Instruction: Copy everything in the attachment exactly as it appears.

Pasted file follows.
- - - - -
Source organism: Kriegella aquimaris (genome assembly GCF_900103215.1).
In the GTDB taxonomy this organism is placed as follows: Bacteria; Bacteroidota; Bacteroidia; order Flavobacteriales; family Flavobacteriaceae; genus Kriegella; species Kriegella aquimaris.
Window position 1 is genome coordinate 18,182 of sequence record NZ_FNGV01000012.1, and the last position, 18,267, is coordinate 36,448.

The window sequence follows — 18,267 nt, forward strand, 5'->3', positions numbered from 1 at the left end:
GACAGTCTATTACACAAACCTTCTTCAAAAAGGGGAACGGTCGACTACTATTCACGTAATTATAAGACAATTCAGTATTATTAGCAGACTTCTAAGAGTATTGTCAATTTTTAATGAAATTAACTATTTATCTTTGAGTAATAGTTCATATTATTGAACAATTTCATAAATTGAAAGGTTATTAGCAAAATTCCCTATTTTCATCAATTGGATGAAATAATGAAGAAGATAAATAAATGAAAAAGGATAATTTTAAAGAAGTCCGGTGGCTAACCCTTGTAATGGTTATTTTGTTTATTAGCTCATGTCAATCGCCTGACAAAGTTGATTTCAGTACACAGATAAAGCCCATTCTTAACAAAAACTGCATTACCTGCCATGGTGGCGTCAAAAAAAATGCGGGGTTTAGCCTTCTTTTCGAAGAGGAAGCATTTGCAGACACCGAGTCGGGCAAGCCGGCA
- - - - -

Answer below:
Source organism: Kriegella aquimaris (genome assembly GCF_900103215.1).
In the GTDB taxonomy this organism is placed as follows: Bacteria; Bacteroidota; Bacteroidia; order Flavobacteriales; family Flavobacteriaceae; genus Kriegella; species Kriegella aquimaris.
Window position 1 is genome coordinate 18,182 of sequence record NZ_FNGV01000012.1, and the last position, 18,267, is coordinate 36,448.

The window sequence follows — 18,267 nt, forward strand, 5'->3', positions numbered from 1 at the left end:
GACAGTCTATTACACAAACCTTCTTCAAAAAGGGGAACGGTCGACTACTATTCACGTAATTATAAGACAATTCAGTATTATTAGCAGACTTCTAAGAGTATTGTCAATTTTTAATGAAATTAACTATTTATCTTTGAGTAATAGTTCATATTATTGAACAATTTCATAAATTGAAAGGTTATTAGCAAAATTCCCTATTTTCATCAATTGGATGAAATAATGAAGAAGATAAATAAATGAAAAAGGATAATTTTAAAGAAGTCCGGTGGCTAACCCTTGTAATGGTTATTTTGTTTATTAGCTCATGTCAATCGCCTGACAAAGTTGATTTCAGTACACAGATAAAGCCCATTCTTAACAAAAACTGCATTACCTGCCATGGTGGCGTCAAAAAAAATGCGGGGTTTAGCCTTCTTTTCGAAGAGGAAGCATTTGCAGACACCGAGTCGGGCAAGCCGGCA